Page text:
An interpretation to the above equations is that first zero-phase sub channel filters are generated from a linear-phase prototype filter and then their impulse responses are delayed by
$\left({L}_{p}-1\right)/2$ samples resulting in causal subchannel filters. Due to the nature of the modulation function, the m^{th} sub channel filter is purely real and the M/2^{th} is purely imaginary. However, all the sub channel filters have linear phase.

4. Simulation Results

The analysis compares Filter Bank Multi-Carrier (FBMC) modulation with generic OFDM modulation. FBMC offers ways to overcome the known limitations of OFDM of reduced spectral efficiency and strict synchronization requirements. The benefits have led it to being measured as one of the modulation techniques for 5G communication structures.

4.1. Power Spectral Densities of FBMC and OFDM

Power spectral density of the FBMC transmit signal is designed to give the low out-of-band leakage. In Figure 6 and Figure 7 the plots of the spectral densities for OFDM and FBMC schemes are compared. In Figure 6 it depicts that the FBMC has lesser side lobes. This lets an advanced utilization of the allotted spectrum, leading to advanced spectral efficiency. In Figure 7 the OFDM PSD curve has higher side lobes and out of band leakage. Hence the FBMC scheme is more advantageous in comparison to OFDM by providing higher spectral efficiency. Owing to the per subcarrier filtering, it suffers a larger filter delay (in comparison to UFMC) and also needs OQAM processing.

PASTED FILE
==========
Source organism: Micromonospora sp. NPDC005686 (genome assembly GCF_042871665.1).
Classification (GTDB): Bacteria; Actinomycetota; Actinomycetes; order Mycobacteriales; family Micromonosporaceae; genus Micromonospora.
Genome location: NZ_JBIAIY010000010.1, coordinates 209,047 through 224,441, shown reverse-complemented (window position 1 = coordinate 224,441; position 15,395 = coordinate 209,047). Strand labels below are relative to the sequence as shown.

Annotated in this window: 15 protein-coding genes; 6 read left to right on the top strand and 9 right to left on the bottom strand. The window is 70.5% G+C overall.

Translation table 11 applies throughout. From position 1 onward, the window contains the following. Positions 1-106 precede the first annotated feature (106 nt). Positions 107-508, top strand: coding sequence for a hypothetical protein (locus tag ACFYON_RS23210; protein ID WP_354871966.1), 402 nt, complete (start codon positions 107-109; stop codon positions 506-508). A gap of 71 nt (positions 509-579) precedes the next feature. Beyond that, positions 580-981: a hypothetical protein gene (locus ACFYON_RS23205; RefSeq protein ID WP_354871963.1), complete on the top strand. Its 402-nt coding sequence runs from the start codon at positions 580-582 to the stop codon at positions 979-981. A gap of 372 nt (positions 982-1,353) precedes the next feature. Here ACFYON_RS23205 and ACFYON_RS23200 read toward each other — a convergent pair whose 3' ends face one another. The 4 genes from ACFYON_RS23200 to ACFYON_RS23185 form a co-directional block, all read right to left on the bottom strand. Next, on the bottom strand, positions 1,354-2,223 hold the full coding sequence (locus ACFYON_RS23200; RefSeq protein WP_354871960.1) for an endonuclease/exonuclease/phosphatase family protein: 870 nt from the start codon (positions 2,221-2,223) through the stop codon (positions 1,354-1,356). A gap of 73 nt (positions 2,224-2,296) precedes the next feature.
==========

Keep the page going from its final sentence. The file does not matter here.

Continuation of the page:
4.2. Comparison of Computational Complexity of OFDM and FBMC in Terms of Magnitude Responses

The computational complexity of filter bank structures can be evaluated by calculating

Figure 6. Power spectral density of FBMC.

Figure 7. Power spectral density of OFDM.